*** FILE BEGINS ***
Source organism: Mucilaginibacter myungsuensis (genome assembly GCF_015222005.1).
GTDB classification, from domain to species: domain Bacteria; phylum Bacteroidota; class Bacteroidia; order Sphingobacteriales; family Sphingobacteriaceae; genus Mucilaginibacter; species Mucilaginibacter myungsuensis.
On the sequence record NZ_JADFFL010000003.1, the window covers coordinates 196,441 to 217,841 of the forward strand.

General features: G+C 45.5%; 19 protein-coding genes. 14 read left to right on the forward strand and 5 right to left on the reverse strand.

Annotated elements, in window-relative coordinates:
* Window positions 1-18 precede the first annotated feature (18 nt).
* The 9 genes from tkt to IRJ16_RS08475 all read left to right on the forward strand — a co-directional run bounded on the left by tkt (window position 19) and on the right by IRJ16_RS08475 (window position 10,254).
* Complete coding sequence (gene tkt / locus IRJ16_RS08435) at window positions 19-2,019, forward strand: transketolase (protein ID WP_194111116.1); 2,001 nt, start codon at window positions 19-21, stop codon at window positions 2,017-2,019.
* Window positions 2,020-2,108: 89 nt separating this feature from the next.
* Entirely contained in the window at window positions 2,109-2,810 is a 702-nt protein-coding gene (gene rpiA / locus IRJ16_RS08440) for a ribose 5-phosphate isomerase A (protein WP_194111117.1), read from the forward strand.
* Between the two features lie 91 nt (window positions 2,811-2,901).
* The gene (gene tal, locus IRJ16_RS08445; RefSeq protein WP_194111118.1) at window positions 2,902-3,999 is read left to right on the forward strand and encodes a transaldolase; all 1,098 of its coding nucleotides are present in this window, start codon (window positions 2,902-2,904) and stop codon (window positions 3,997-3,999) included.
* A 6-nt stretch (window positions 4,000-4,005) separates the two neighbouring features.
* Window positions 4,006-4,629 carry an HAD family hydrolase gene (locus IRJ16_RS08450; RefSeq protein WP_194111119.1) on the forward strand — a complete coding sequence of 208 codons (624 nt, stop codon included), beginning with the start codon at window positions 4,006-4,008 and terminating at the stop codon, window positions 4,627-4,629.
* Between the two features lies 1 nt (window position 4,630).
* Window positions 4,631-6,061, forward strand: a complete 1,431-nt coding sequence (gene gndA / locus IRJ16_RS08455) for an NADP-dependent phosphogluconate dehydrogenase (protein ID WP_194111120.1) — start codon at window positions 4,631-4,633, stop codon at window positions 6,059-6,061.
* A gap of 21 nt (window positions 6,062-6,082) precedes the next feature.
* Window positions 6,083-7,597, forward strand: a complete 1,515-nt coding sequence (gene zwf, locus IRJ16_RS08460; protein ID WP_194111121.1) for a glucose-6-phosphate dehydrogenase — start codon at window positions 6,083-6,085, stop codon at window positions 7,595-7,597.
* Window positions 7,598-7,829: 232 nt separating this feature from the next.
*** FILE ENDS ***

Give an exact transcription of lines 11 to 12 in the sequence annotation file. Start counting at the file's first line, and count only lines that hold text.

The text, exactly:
* Between the two features lie 91 nt (window positions 2,811-2,901).
* The gene (gene tal, locus IRJ16_RS08445; RefSeq protein WP_194111118.1) at window positions 2,902-3,999 is read left to right on the forward strand and encodes a transaldolase; all 1,098 of its coding nucleotides are present in this window, start codon (window positions 2,902-2,904) and stop codon (window positions 3,997-3,999) included.